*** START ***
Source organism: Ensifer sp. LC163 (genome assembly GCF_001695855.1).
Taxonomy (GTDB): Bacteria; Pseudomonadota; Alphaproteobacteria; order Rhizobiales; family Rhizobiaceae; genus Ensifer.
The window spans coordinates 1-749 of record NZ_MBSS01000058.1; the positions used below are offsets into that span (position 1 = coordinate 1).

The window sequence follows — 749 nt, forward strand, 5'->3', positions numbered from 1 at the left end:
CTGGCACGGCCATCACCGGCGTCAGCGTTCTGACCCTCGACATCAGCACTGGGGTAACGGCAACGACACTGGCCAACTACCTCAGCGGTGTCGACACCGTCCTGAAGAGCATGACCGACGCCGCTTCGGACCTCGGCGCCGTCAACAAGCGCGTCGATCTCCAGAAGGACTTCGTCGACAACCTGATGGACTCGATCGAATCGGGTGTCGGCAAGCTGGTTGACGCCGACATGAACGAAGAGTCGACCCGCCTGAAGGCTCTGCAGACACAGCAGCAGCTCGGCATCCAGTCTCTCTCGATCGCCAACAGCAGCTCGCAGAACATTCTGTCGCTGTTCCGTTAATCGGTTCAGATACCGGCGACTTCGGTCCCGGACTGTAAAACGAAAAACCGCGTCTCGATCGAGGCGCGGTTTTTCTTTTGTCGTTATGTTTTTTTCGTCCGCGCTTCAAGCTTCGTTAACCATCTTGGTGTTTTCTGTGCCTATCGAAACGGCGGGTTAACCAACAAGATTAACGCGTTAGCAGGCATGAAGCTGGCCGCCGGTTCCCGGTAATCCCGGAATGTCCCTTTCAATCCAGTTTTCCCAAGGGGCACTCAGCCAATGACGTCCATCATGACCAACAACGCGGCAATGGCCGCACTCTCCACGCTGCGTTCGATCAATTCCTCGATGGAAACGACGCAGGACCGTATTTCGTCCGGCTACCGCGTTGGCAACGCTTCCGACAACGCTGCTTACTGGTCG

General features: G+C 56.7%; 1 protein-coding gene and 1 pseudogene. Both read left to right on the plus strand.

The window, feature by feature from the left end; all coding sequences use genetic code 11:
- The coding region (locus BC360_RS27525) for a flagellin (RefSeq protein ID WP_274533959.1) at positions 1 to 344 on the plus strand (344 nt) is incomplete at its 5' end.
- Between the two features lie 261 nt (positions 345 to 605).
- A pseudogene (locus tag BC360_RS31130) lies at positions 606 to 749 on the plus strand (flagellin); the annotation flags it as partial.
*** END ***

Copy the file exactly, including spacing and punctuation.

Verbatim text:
Source organism: Ensifer sp. LC163 (genome assembly GCF_001695855.1).
Taxonomy (GTDB): Bacteria; Pseudomonadota; Alphaproteobacteria; order Rhizobiales; family Rhizobiaceae; genus Ensifer.
The window spans coordinates 1-749 of record NZ_MBSS01000058.1; the positions used below are offsets into that span (position 1 = coordinate 1).

The window sequence follows — 749 nt, forward strand, 5'->3', positions numbered from 1 at the left end:
CTGGCACGGCCATCACCGGCGTCAGCGTTCTGACCCTCGACATCAGCACTGGGGTAACGGCAACGACACTGGCCAACTACCTCAGCGGTGTCGACACCGTCCTGAAGAGCATGACCGACGCCGCTTCGGACCTCGGCGCCGTCAACAAGCGCGTCGATCTCCAGAAGGACTTCGTCGACAACCTGATGGACTCGATCGAATCGGGTGTCGGCAAGCTGGTTGACGCCGACATGAACGAAGAGTCGACCCGCCTGAAGGCTCTGCAGACACAGCAGCAGCTCGGCATCCAGTCTCTCTCGATCGCCAACAGCAGCTCGCAGAACATTCTGTCGCTGTTCCGTTAATCGGTTCAGATACCGGCGACTTCGGTCCCGGACTGTAAAACGAAAAACCGCGTCTCGATCGAGGCGCGGTTTTTCTTTTGTCGTTATGTTTTTTTCGTCCGCGCTTCAAGCTTCGTTAACCATCTTGGTGTTTTCTGTGCCTATCGAAACGGCGGGTTAACCAACAAGATTAACGCGTTAGCAGGCATGAAGCTGGCCGCCGGTTCCCGGTAATCCCGGAATGTCCCTTTCAATCCAGTTTTCCCAAGGGGCACTCAGCCAATGACGTCCATCATGACCAACAACGCGGCAATGGCCGCACTCTCCACGCTGCGTTCGATCAATTCCTCGATGGAAACGACGCAGGACCGTATTTCGTCCGGCTACCGCGTTGGCAACGCTTCCGACAACGCTGCTTACTGGTCG

General features: G+C 56.7%; 1 protein-coding gene and 1 pseudogene. Both read left to right on the plus strand.

The window, feature by feature from the left end; all coding sequences use genetic code 11:
- The coding region (locus BC360_RS27525) for a flagellin (RefSeq protein ID WP_274533959.1) at positions 1 to 344 on the plus strand (344 nt) is incomplete at its 5' end.
- Between the two features lie 261 nt (positions 345 to 605).
- A pseudogene (locus tag BC360_RS31130) lies at positions 606 to 749 on the plus strand (flagellin); the annotation flags it as partial.